Natarajan also is the recipient of many honors and awards, including Guggenheim and Radcliffe fellowships, the Sophie and Tycho Brahe Professorship in the University of Copenhagen’s Dark Cosmology Center and an honorary professorship for life at the University of Dehli. She is the incoming chair of the Division of Astrophysics of the American Physical Society (APS), of which she is a fellow.
Following interdisciplinary work at M.I.T., Natarajan earned a Ph.D. from the University of Cambridge (U.K.), where she was the first woman in astrophysics to be elected a Trinity College Fellow. This led to a postdoctoral fellowship at the Canadian Institute for Theoretical Astrophysics in Toronto and then a faculty appointment at Yale.
“Aside from her research, she is deeply invested in the public dissemination of science,” Catterall says, “specifically in illuminating to the curious public how the scientific process works via the history of ideas.”
Co-sponsored by the Department of Physics and the Syracuse University Humanities Center in A&S, the Wali Lecture has evolved into a popular fall tradition on campus. Past speakers have included evolutionist Lynn Margulis, naturalist Diane Ackerman, journalist George Packer, physicist Mark Trodden and neurobiologist Carla Shatz.
“The Humanities Center is proud to be a longtime supporter of the Wali Lecture series,” says Vivian May, director of the Humanities Center and professor of women’s and gender studies in A&S. "In addition to her scholarly contributions as a theoretical astrophysicist, Dr. Natarajan has a keen ability for sharing abstract discoveries with wider publics. She also is a tireless advocate for justice in the Academy, especially where issues of parity and equality for women in the sciences are concerned.”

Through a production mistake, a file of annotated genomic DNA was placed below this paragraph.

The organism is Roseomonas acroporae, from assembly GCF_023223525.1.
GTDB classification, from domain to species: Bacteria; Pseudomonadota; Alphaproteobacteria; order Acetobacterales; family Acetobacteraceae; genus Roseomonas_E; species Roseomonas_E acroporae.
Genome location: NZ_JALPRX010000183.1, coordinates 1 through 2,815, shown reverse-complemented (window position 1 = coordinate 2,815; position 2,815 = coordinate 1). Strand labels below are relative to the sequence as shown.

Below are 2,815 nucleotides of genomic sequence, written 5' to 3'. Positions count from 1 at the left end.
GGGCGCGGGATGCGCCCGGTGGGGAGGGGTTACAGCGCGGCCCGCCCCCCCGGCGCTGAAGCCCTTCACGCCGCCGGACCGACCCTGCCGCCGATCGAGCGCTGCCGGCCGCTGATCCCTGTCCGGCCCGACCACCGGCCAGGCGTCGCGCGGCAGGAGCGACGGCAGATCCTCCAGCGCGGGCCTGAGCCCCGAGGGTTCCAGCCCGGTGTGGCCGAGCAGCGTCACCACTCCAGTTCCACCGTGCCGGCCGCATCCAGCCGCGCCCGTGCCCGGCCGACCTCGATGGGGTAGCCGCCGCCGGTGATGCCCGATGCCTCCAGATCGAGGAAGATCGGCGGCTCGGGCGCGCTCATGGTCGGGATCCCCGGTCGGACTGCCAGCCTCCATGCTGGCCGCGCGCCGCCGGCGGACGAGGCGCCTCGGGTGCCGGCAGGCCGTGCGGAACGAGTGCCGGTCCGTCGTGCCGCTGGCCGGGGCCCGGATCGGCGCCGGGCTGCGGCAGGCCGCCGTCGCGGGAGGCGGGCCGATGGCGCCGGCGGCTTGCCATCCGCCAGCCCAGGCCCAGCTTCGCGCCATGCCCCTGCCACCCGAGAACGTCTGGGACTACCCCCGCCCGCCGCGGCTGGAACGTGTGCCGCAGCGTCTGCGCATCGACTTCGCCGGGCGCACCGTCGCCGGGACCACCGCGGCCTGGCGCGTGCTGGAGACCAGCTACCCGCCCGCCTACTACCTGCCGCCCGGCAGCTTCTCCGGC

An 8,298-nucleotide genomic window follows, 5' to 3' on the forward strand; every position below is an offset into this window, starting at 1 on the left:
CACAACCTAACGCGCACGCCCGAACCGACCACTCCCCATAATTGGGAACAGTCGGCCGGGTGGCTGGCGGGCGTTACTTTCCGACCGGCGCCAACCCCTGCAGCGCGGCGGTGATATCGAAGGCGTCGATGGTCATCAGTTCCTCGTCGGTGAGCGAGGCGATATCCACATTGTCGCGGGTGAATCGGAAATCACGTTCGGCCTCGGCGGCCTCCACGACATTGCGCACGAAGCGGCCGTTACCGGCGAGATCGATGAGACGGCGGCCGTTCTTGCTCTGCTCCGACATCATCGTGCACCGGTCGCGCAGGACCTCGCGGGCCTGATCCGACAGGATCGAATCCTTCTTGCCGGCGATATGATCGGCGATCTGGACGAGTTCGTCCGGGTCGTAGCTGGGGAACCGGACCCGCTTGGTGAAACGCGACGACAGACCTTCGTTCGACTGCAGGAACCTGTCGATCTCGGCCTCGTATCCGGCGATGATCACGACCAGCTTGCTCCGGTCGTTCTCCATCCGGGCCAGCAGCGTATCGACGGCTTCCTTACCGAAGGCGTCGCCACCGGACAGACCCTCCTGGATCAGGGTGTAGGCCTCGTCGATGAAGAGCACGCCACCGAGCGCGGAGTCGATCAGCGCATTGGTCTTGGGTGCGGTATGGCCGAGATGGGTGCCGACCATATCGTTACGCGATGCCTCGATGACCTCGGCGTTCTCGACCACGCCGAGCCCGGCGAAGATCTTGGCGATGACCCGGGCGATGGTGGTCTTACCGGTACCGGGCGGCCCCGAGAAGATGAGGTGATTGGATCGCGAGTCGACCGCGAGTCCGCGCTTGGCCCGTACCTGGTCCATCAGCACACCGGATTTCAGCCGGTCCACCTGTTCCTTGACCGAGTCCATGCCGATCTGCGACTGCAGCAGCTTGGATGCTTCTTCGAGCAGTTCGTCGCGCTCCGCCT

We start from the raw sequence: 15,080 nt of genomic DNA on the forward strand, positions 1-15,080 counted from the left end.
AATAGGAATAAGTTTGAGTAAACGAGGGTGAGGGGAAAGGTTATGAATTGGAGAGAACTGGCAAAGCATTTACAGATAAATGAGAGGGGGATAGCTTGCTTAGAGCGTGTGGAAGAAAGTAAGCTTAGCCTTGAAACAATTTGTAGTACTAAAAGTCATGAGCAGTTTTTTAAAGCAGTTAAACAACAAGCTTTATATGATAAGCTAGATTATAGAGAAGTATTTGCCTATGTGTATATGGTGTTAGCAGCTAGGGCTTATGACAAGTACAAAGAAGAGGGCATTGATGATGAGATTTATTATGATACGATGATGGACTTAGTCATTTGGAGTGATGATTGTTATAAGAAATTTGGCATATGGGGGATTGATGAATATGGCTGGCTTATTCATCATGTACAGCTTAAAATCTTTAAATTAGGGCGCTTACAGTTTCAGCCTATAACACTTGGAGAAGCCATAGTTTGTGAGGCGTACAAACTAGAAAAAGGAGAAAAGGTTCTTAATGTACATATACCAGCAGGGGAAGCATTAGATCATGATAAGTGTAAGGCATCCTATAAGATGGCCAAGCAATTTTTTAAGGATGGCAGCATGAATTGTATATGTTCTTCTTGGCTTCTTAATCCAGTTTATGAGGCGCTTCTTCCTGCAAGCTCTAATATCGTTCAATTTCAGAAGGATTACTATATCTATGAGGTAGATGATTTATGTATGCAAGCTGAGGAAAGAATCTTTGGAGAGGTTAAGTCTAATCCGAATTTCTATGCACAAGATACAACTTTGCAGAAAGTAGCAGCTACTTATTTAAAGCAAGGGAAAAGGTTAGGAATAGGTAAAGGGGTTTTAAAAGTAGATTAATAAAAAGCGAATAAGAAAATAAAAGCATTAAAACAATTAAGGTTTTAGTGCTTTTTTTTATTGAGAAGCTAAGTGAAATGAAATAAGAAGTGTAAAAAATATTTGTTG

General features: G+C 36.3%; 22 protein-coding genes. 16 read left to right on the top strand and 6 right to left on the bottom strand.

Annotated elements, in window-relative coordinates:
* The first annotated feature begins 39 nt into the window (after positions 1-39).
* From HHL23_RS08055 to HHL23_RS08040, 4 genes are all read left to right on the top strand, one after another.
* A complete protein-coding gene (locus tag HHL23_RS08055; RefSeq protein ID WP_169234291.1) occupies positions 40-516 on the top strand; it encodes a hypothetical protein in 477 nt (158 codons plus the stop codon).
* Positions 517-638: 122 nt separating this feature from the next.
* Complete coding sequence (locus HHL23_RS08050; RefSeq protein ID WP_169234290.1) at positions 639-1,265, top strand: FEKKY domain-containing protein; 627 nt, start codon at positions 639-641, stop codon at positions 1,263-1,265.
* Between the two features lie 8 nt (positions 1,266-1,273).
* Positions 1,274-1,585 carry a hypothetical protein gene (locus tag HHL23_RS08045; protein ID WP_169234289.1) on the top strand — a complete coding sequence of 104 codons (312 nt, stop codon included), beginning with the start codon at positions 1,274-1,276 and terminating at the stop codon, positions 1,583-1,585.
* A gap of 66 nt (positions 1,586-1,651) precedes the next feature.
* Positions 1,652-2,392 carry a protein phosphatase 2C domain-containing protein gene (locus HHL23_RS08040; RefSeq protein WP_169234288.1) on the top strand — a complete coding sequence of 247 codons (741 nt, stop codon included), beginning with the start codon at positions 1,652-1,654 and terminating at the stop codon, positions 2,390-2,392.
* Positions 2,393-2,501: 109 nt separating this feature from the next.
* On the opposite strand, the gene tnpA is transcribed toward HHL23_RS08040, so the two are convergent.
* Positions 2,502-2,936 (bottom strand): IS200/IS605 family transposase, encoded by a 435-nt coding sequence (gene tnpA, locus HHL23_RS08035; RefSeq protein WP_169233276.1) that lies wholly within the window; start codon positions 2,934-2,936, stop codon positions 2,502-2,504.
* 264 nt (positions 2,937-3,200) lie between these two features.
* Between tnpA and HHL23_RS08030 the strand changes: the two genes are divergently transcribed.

This is not the first time Wali has organized lectures on campus. Using seed money from then-Chancellor Melvin A. Eggers, he launched an interdisciplinary lecture series in 1976 that ran for more than a decade. “The funding eventually ran out,” admits Wali, author of the critically acclaimed “Cremona Violins: A Physicist’s Quest for the Secrets of the Stradivari” (World Scientific, 2010) and “Chandra: A Biography of S. Chandrasekhar” (The University of Chicago Press, 1991). “A few years later, I helped put together the University Lecture Series, which has continued to this day.”
During the mid-2000s, Cathryn Newton, then dean of A&S, worked with Wali’s three daughters—Alaka, Achala and Monona—to establish a named lecture series in his honor. From the onset, the series has served as an expression of the trio’s admiration and gratitude for their father’s “vision, leadership and dedication to the University and the greater community.”
“We’ve been influenced by Dad’s love of science, literature, politics and philosophy. He and my mother would engage us with lively debates about all manner of things,” says Alaka Wali, a curator of North American anthropology at the Field Museum in Chicago. “We thought a named series would be appropriate, since it reflected his embrace of the breadth of human creativity.”
Working with a team of people who included Cristina Marchetti and Deborah Pellow (professors of physics and anthropology, respectively), the series roared out of the gate with a lecture by Margulis, a world-renowned evolutionary biologist and a family friend. She died in 2011.
“Lynn exemplified the best of science and the humanities,” Alaka says.
Today, Wali and his lecture series remain intellectually vibrant and engaged. “Scientific research is at an intellectual crossroads,” says Wali, a fellow of the APS, who has held faculty appointments at Harvard and Northwestern universities; The University of Chicago; and at institutions in France, Italy and Israel. “It is imperative for scientists and humanists to work together, to understand one another, for the betterment of society. Our future depends on it.”